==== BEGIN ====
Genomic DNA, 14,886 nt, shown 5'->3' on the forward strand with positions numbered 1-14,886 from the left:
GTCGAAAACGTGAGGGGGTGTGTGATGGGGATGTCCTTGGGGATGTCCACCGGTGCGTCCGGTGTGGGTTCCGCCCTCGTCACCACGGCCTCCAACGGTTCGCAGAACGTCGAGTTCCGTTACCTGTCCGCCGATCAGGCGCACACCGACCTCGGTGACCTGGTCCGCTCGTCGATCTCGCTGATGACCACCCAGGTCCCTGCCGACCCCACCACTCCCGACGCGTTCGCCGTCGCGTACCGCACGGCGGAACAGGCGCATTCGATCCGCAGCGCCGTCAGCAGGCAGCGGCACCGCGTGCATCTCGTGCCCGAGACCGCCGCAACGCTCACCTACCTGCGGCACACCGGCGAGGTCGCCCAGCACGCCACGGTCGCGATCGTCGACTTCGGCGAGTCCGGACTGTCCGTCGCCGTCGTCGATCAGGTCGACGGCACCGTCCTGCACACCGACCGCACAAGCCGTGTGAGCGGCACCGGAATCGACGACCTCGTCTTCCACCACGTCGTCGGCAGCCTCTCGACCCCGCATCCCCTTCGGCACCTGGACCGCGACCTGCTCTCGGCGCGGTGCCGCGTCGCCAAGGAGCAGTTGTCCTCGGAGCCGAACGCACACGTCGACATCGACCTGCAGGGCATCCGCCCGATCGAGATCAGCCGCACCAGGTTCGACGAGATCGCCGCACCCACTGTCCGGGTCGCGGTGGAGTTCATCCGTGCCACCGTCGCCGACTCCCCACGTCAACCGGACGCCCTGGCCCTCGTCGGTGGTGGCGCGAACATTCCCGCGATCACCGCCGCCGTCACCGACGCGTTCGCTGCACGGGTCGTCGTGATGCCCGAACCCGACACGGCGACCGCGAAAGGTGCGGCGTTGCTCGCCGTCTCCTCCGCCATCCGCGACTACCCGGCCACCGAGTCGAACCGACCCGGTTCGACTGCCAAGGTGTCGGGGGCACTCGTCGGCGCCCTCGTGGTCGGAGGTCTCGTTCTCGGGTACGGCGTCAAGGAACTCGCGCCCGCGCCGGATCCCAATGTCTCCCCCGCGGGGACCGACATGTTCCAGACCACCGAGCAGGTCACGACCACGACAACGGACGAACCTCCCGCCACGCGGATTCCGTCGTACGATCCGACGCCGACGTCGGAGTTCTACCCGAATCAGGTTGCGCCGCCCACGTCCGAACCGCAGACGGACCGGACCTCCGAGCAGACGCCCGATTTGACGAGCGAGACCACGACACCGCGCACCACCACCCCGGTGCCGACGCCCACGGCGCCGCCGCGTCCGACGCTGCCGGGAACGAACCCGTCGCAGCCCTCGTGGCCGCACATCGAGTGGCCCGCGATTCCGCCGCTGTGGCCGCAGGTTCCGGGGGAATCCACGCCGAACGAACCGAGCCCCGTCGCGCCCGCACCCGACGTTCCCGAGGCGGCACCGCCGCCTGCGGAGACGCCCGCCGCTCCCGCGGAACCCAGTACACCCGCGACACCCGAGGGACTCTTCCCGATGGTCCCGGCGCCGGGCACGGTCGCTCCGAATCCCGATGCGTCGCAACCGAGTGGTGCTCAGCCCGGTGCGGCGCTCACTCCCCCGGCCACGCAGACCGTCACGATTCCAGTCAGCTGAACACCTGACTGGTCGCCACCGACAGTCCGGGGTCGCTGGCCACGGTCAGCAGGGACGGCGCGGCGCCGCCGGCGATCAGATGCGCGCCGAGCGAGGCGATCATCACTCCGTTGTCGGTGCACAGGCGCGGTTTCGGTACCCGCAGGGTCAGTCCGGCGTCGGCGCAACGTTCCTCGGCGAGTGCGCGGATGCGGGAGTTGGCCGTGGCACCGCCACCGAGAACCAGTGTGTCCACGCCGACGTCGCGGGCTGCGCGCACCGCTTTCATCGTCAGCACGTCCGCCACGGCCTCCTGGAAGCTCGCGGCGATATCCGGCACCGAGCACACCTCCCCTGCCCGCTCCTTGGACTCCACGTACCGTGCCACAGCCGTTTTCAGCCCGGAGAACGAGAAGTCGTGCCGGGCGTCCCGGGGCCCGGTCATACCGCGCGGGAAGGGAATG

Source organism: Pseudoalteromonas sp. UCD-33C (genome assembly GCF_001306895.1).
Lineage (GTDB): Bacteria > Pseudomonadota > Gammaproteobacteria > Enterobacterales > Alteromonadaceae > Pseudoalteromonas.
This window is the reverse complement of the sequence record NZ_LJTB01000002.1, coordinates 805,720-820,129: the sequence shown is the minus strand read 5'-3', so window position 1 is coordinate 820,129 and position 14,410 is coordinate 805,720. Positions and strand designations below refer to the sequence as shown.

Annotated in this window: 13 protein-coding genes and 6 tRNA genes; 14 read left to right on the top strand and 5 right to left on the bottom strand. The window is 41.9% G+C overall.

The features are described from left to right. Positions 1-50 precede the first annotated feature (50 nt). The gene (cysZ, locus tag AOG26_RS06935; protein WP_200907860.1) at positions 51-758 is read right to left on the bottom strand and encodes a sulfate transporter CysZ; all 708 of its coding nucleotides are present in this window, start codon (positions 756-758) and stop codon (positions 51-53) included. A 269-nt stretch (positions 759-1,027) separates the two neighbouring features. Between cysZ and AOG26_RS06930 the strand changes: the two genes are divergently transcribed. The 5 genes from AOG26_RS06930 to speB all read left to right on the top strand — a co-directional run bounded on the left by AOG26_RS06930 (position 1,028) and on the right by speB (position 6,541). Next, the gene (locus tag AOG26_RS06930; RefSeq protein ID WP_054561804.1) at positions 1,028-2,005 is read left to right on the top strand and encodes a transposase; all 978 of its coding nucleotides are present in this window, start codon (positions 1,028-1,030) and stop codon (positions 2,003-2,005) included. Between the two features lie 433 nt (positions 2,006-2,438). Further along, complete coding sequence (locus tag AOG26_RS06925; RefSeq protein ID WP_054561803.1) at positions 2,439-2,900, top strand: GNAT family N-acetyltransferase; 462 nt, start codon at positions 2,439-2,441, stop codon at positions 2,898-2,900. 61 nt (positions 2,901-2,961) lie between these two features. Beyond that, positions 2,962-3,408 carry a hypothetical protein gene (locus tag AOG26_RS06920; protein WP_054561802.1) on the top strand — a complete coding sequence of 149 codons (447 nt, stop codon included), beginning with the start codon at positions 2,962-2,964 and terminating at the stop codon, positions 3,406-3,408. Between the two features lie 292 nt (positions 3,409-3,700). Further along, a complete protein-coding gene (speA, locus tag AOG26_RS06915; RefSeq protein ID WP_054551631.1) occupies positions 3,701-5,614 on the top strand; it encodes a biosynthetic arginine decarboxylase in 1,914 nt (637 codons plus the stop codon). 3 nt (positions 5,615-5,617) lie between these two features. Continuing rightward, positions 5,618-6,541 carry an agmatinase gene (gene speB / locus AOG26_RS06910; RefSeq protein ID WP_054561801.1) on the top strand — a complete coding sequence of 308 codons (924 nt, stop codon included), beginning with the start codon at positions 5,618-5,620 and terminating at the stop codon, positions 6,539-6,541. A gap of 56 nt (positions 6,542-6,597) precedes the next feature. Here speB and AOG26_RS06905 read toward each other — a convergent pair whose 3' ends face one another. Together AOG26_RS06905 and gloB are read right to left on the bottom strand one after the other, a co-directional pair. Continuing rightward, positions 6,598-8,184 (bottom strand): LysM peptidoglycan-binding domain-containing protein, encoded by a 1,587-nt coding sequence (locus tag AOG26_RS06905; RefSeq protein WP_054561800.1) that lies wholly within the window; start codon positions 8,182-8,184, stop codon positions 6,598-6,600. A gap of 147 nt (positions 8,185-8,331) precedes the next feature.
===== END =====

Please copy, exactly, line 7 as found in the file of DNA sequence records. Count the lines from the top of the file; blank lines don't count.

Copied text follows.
The features are described from left to right. Positions 1-50 precede the first annotated feature (50 nt). The gene (cysZ, locus tag AOG26_RS06935; protein WP_200907860.1) at positions 51-758 is read right to left on the bottom strand and encodes a sulfate transporter CysZ; all 708 of its coding nucleotides are present in this window, start codon (positions 756-758) and stop codon (positions 51-53) included. A 269-nt stretch (positions 759-1,027) separates the two neighbouring features. Between cysZ and AOG26_RS06930 the strand changes: the two genes are divergently transcribed. The 5 genes from AOG26_RS06930 to speB all read left to right on the top strand — a co-directional run bounded on the left by AOG26_RS06930 (position 1,028) and on the right by speB (position 6,541). Next, the gene (locus tag AOG26_RS06930; RefSeq protein ID WP_054561804.1) at positions 1,028-2,005 is read left to right on the top strand and encodes a transposase; all 978 of its coding nucleotides are present in this window, start codon (positions 1,028-1,030) and stop codon (positions 2,003-2,005) included. Between the two features lie 433 nt (positions 2,006-2,438). Further along, complete coding sequence (locus tag AOG26_RS06925; RefSeq protein ID WP_054561803.1) at positions 2,439-2,900, top strand: GNAT family N-acetyltransferase; 462 nt, start codon at positions 2,439-2,441, stop codon at positions 2,898-2,900. 61 nt (positions 2,901-2,961) lie between these two features. Beyond that, positions 2,962-3,408 carry a hypothetical protein gene (locus tag AOG26_RS06920; protein WP_054561802.1) on the top strand — a complete coding sequence of 149 codons (447 nt, stop codon included), beginning with the start codon at positions 2,962-2,964 and terminating at the stop codon, positions 3,406-3,408. Between the two features lie 292 nt (positions 3,409-3,700). Further along, a complete protein-coding gene (speA, locus tag AOG26_RS06915; RefSeq protein ID WP_054551631.1) occupies positions 3,701-5,614 on the top strand; it encodes a biosynthetic arginine decarboxylase in 1,914 nt (637 codons plus the stop codon). 3 nt (positions 5,615-5,617) lie between these two features. Continuing rightward, positions 5,618-6,541 carry an agmatinase gene (gene speB / locus AOG26_RS06910; RefSeq protein ID WP_054561801.1) on the top strand — a complete coding sequence of 308 codons (924 nt, stop codon included), beginning with the start codon at positions 5,618-5,620 and terminating at the stop codon, positions 6,539-6,541. A gap of 56 nt (positions 6,542-6,597) precedes the next feature. Here speB and AOG26_RS06905 read toward each other — a convergent pair whose 3' ends face one another. Together AOG26_RS06905 and gloB are read right to left on the bottom strand one after the other, a co-directional pair. Continuing rightward, positions 6,598-8,184 (bottom strand): LysM peptidoglycan-binding domain-containing protein, encoded by a 1,587-nt coding sequence (locus tag AOG26_RS06905; RefSeq protein WP_054561800.1) that lies wholly within the window; start codon positions 8,182-8,184, stop codon positions 6,598-6,600. A gap of 147 nt (positions 8,185-8,331) precedes the next feature.